Posted on | December 28, 2005 | By Yaakov Astor | 10 Comments
There’s a story in the Gemara which I think describes the phenomenon of plateauing in two of our greatest spiritual giants.
Rabbi Shimon bar Yochai and his son Elazar were forced to live in a cave for 12 years, hiding from the Roman authorities, who had an execution order out for them. After the decree was rescinded they came out of the cave, but whenever they encountered people they “burned them with their eyes” (euphemism for “ayin ra,” according to the commentaries). Their fire for emes prevented them from accepting people as limited human beings, not always filled with the same fire of Torah and avodas Hashem they possessed.
As a result, Hashem told them to go back to the cave rather than destroy His world. When they came out a year later, Rabbi Shimon was able to look at people without “burning them.” His son, Elazar, however, could not.
It’s been pointed out how strange Hashem’s response was. If their problem is too much intensity, too much fire, then why send them back to the cave? It was living in the cave, away from humanity, that gave them that fire to begin with!
However, we see that for Rabbi Shimon, at least, that extra year worked. He was able to temper his fire. He was able to accept people for their limitations.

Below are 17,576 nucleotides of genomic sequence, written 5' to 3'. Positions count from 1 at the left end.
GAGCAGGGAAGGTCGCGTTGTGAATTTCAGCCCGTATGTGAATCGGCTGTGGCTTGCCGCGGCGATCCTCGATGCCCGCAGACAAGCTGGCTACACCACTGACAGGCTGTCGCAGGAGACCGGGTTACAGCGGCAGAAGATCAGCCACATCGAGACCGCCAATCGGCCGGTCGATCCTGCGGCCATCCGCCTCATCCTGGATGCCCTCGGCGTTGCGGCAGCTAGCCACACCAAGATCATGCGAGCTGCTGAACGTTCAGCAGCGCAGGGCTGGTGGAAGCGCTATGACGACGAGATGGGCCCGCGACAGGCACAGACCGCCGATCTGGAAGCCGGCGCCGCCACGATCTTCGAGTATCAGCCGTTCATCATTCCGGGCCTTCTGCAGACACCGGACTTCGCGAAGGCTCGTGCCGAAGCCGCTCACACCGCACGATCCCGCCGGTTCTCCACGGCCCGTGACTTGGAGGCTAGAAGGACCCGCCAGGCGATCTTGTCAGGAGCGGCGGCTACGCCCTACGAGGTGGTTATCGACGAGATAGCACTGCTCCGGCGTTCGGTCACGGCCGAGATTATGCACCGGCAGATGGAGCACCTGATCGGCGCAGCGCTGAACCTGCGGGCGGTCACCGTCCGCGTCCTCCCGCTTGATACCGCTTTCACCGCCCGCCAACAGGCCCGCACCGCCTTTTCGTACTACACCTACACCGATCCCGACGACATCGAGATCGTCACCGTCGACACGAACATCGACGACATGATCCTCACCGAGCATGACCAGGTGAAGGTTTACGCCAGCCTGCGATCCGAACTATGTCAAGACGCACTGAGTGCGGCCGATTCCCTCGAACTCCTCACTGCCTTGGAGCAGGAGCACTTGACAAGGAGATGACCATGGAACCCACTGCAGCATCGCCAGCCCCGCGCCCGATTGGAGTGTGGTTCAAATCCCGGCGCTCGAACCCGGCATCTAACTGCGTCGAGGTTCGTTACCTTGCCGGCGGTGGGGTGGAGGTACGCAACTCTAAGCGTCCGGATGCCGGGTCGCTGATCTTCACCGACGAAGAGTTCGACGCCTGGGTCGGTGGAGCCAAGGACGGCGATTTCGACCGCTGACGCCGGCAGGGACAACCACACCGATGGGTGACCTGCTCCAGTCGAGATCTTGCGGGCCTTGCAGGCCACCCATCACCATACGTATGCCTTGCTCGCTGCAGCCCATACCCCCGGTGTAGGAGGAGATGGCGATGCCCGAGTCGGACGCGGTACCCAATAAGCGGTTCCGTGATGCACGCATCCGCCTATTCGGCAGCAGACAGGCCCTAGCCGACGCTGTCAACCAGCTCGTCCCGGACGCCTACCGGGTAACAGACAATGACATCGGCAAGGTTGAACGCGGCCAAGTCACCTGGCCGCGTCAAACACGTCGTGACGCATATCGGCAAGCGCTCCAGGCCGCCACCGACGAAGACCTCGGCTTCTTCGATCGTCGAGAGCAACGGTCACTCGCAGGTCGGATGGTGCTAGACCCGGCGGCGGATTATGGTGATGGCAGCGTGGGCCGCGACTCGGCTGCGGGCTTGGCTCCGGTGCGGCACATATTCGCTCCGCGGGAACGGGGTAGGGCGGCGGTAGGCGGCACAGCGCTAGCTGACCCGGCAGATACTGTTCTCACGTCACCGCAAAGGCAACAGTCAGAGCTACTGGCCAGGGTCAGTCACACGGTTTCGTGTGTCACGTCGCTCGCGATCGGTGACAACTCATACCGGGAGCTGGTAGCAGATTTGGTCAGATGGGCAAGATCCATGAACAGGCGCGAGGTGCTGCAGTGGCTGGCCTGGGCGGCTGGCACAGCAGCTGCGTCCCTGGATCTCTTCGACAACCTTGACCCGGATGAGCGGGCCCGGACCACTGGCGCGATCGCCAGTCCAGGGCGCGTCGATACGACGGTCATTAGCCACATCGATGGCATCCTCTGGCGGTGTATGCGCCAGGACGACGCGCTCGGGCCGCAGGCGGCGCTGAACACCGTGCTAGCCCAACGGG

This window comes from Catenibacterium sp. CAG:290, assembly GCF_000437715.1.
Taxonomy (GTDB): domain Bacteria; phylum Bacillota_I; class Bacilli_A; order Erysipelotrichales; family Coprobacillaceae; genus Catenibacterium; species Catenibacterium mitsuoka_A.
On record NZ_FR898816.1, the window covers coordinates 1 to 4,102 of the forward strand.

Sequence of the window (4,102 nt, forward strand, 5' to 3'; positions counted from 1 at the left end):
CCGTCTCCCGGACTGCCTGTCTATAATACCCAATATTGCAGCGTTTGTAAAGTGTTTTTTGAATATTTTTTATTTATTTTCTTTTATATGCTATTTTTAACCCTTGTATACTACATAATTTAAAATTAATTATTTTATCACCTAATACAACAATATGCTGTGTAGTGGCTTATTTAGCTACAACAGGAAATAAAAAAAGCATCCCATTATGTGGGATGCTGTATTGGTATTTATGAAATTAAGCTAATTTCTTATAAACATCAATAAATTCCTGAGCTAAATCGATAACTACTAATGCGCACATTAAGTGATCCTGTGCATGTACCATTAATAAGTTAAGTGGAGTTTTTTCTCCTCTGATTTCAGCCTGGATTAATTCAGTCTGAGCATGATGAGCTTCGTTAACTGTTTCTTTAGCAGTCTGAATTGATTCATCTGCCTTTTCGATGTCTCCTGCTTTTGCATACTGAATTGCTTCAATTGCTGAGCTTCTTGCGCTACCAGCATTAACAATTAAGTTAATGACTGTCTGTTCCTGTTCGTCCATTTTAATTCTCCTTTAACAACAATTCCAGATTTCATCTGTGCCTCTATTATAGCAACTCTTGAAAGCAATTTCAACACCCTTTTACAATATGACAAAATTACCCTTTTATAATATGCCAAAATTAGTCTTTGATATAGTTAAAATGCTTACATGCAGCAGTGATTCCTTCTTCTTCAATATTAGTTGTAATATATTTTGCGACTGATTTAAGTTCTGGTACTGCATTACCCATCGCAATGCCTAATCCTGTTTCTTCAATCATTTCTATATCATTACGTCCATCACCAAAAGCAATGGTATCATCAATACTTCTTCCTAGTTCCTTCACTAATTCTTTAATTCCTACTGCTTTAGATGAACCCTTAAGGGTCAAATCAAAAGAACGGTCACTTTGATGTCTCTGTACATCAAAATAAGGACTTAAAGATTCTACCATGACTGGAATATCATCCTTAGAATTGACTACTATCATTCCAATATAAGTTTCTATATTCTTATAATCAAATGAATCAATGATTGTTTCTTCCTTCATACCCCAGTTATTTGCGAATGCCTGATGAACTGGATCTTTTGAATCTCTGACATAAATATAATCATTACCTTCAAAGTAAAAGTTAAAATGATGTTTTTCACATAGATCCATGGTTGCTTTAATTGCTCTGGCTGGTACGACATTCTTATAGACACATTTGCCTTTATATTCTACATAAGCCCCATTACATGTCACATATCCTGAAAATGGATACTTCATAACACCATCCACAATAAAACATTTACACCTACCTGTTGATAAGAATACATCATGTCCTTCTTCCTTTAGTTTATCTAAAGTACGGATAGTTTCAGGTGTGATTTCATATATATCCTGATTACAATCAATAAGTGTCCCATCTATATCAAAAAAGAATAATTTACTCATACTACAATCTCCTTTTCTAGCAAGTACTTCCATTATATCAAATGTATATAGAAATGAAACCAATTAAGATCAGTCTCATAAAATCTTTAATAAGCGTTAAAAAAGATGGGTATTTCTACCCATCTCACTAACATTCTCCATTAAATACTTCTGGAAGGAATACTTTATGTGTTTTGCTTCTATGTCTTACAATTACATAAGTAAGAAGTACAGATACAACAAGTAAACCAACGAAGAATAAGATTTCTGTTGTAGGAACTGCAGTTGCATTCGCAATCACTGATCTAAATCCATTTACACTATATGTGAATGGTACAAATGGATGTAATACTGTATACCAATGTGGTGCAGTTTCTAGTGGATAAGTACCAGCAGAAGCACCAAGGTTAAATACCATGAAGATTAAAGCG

Rabbi Shimon and his son had plateaued. The extra year in the cave enabled the father, though, to break through to a new level. I think there’s at least two practical lessons we can learn from this.
First, when you feel you’ve plateaued – when you feel mentally and spiritually drained — you may need to intensify your learning, your avodas Hashem. You may think just the opposite. You may think the reason you are stuck is because you’ve been too immersed, too intense, and going back to the Bais Midrash, so to speak (or literally), is the worst thing for you. Not so, according to this. (Consult your Rav for all practical advice, however.)
The second thing we learn, IMO, is that chesed is a means for breaking a cycle of redundancy. Rabbi Shimon’s ability to control his gaze was an expression of chesed, a reflection of his feelings of rachmanus for others and understanding their limitations. As a result, he was able to perform one of the greatest chasadim: sharing his inspired findings with the world (it was in the cave that the Zohar was authored by Rabbi Shimon and his son, according to the Zohar).
In short, if you feel you’ve plateaued look into re-intensifying your learning (even if you feel burned out) and doing chesed.